No ‘Netas’ on govt advertstext_fields
The Supreme Court on Wednesday spelt out guidelines for the publication of government advertisements to curb the misuse of public funds for glorifying the politicians and elected officials and political mileage.
The apex court ruled that photographs of only three dignitaries namely the President, Prime Minister and the Chief Justice of India (CJI) should be allowed on government ads published in newspapers and other media including the internet. But the court left it to the approval of these authorities whether their images should be carried on the ads. Calling it an “antithesis to democracy”, the bench noted that publishing such photos would pave way for cultivating a “personality cult” at the cost of public money and would unnecessarily associate an individual with a government projects or achievements thereby diverting attention from the policy of the government. A bench comprising of Justices Ranjan Gogoi and N.V. Ramana was considering the PILs filed by NGOs Common Cause and Centre For Public Interests Litigation (CPIL) in 2003. It said that institutions need not be glorified but instead earn glory by contribution and work, adding that the objective of a government advertisement can be achieved even without a photograph accompanying it. The regulations will be in place till the government brings in a law on the matter.
The lawmakers and politicians often run full-page ads promoting programs using their own photos. The apex court said that it was the government’s ‘responsibility’ to ensure that the information necessary for the public to know about the policies and programs is disseminated while maintaining that the ad campaigns are fair, cost-effective and “not directed at promoting political interests of a party”. The Court said that a three-member body of ombudsmen would be constituted comprising of persons with ‘unimpeachable neutrality and impartiality’ to tackle the issues regarding the matter. These regulations are based on the recommendations of the Menon Committee headed by legal academician Professor N Madhava Menon, formed by the court last year to check government-funded ads. When Vajpayee’s first NDA government popularized the slogan 'India Shining’ for the 2004 general elections to gain back power, a group of campaigners had approached the judiciary pointing out the anti-democratic and the dangerous aspect of the move. The Supreme Court had then directed the Madhava Menon Committee to suggest clear guidelines regarding the content of government ads. Instead of accepting all the recommendations of the Committee, the court then, had incorporated its suggestions.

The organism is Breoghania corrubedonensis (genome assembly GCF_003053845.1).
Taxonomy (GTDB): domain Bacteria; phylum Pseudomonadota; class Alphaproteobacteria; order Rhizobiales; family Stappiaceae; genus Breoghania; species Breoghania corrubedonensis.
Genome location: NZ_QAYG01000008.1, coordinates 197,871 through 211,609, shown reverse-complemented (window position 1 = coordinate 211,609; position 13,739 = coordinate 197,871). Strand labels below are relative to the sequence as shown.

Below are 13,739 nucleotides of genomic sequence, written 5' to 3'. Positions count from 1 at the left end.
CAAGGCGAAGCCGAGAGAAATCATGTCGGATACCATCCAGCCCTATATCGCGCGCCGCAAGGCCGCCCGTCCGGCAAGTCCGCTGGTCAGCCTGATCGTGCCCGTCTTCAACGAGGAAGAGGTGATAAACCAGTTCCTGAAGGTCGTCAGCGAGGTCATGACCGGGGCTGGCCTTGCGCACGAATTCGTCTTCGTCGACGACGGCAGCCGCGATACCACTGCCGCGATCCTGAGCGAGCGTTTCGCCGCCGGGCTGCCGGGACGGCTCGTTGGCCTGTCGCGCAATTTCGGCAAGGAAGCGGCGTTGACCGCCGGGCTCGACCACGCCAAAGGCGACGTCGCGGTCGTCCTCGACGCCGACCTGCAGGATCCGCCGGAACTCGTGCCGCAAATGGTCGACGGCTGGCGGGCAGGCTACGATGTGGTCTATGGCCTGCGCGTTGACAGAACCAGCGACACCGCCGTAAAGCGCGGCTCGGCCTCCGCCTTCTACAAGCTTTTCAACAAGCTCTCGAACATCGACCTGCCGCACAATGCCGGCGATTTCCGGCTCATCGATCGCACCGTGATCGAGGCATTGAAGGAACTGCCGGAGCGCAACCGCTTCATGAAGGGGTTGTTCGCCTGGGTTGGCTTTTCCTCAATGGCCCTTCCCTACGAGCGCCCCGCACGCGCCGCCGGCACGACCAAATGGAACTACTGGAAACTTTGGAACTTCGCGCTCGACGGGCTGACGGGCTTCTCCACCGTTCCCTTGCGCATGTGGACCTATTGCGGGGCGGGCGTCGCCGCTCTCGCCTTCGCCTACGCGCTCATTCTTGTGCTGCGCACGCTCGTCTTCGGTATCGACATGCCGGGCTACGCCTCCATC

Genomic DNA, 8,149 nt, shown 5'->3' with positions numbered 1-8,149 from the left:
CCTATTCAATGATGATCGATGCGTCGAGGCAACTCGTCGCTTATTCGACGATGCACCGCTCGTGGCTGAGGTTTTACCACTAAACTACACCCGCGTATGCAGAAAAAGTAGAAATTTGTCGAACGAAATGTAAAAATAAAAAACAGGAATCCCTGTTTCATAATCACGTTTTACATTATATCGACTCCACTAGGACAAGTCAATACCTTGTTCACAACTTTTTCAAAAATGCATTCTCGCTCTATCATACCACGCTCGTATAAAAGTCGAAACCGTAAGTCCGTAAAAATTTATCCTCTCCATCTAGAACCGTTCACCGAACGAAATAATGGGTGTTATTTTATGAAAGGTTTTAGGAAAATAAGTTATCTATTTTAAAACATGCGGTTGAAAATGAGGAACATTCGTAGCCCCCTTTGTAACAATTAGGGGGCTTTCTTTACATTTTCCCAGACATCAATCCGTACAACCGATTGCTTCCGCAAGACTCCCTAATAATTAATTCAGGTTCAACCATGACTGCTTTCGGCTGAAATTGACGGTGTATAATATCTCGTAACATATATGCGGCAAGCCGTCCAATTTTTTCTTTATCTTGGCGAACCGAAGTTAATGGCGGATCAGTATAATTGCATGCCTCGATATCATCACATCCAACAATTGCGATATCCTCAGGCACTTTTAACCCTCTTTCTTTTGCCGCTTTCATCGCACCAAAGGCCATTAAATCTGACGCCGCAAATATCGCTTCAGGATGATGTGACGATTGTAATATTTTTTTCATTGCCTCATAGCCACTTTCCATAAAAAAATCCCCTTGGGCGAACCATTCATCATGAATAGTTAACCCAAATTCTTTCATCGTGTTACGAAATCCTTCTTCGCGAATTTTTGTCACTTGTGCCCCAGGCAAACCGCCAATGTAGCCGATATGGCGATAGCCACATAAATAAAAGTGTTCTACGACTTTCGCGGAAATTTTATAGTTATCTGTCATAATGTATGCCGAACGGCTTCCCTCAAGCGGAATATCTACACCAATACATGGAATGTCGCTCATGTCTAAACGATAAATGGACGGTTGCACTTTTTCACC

The court ruling is a huge blow to all the political leaders and government officials who are corrupt, has zero efficiency and no sense of personal integrity. It’s not wrong to give images of historic personalities like the Father of the nation in the adverts. But abusing public money for glorifying the images of the politicians using their photos in ads and deceiving the people ahead of the looming elections is unethical. Since crores are used up for the purpose, it would only empty the public exchequer. The advertisements should carry information in a proper format stressing on the content as well as the message it conveys. The democratic institutions should therefore be rectified if they continue to carry out such acts.